Jump to Main Content
CRISPR–Cas9-enabled genetic disruptions for understanding ethanol and ethyl acetate biosynthesis in Kluyveromyces marxianus
- Löbs, Ann-Kathrin, Engel, Ronja, Schwartz, Cory, Flores, Andrew, Wheeldon, Ian
- Biotechnology for biofuels 2017 v.10 no.1 pp. 164
- DNA-directed RNA polymerase, Kluyveromyces marxianus, Streptococcus pyogenes, acetaldehyde, alcohol dehydrogenase, biosynthesis, engineering, ethanol, ethanol production, ethyl acetate, fuels, genes, genetic engineering, heat tolerance, oxidation, screening, sugars, yeasts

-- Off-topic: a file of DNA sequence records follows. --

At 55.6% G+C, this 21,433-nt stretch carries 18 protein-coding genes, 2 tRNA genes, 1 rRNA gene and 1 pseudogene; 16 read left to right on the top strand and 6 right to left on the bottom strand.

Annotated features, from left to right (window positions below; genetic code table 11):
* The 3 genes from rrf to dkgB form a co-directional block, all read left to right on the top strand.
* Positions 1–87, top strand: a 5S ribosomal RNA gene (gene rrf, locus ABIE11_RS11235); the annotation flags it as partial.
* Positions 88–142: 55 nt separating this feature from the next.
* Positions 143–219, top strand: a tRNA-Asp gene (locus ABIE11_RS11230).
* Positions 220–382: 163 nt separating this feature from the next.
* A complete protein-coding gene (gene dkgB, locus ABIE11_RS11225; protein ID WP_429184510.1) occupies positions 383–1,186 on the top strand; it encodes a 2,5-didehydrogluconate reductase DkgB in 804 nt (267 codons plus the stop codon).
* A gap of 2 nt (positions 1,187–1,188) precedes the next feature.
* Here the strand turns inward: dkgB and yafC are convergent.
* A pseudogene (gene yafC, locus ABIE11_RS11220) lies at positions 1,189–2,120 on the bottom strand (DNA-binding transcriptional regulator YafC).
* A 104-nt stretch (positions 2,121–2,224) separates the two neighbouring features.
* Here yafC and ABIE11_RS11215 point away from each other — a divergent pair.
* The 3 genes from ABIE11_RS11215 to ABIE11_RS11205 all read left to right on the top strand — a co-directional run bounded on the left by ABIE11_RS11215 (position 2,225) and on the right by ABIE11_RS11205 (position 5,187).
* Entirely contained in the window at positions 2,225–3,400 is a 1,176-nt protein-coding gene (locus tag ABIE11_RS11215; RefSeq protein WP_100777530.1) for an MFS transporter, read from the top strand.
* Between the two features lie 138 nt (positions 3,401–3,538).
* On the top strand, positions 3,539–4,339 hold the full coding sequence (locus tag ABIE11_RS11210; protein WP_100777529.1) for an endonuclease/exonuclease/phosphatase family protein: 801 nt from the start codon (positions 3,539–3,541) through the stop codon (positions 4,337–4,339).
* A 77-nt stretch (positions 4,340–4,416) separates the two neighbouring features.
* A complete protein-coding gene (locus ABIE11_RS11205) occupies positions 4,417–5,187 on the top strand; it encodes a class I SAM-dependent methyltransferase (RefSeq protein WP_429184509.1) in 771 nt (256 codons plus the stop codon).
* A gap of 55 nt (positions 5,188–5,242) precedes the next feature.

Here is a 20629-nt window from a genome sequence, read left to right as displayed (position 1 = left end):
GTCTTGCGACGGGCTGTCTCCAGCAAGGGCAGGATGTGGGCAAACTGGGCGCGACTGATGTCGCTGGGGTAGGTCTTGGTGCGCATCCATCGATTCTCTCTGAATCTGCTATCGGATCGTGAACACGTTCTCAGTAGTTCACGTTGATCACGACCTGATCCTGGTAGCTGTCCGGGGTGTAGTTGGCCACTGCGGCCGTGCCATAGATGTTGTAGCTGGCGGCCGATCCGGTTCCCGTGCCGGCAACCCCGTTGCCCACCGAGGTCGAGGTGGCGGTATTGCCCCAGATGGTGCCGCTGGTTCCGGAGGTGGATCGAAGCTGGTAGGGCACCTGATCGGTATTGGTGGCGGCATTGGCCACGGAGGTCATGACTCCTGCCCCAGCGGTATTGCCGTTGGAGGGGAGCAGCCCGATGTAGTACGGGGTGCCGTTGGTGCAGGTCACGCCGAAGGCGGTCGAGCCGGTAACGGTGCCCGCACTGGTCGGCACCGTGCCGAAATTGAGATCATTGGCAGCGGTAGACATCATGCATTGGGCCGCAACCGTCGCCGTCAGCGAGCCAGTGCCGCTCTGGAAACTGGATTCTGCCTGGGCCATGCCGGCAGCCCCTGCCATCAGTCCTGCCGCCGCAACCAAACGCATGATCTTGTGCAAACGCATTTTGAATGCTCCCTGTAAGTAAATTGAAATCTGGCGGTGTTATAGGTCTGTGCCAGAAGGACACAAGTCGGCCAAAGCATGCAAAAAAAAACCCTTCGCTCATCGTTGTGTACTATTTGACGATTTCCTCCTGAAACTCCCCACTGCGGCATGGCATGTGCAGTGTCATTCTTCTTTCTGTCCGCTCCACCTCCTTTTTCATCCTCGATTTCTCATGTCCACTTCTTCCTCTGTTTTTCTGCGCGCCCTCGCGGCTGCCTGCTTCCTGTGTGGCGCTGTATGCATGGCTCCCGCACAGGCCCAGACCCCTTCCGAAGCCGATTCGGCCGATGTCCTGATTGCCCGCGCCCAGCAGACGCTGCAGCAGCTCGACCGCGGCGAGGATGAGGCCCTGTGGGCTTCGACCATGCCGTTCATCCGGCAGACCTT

- BACKGROUND: The thermotolerant yeast Kluyveromyces marxianus shows promise as an industrial host for the biochemical production of fuels and chemicals. Wild-type strains are known to ferment high titers of ethanol and can effectively convert a wide range of C₅, C₆, and C₁₂ sugars into the volatile short-chain ester ethyl acetate. Strain engineering, however, has been limited due to a lack of advanced genome-editing tools and an incomplete understanding of ester and ethanol biosynthesis. RESULTS: Enabled by the design of hybrid RNA polymerase III promoters, this work adapts the CRISPR–Cas9 system from Streptococcus pyogenes for use in K. marxianus. The system was used to rapidly create functional disruptions to alcohol dehydrogenase (ADH) and alcohol-O-acetyltransferase (ATF) genes with putative function in ethyl acetate and ethanol biosynthesis. Screening of the KmATF disrupted strain revealed that Atf activity contributes to ethyl acetate biosynthesis, but the knockout reduced ethyl acetate titers by only ~15%. Overexpression experiments revealed that KmAdh7 can catalyze the oxidation of hemiacetal to ethyl acetate. Finally, analysis of the KmADH2 disrupted strain showed that the knockout almost completely eliminated ethanol production and resulted in the accumulation of acetaldehyde. CONCLUSIONS: Newly designed RNA polymerase III promoters for sgRNA expression in K. marxianus enable a CRISPR–Cas9 genome-editing system for the thermotolerant yeast. This system was used to disrupt genes involved in ethyl acetate biosynthesis, specifically KmADH1–7 and KmATF. KmAdh2 was found to be critical for aerobic and anaerobic ethanol production. Aerobically produced ethanol supplies the biosynthesis of ethyl acetate catalyzed by KmAtf. KmAdh7 was found to exhibit activity toward the oxidation of hemiacetal, a possible alternative route for the synthesis of ethyl acetate.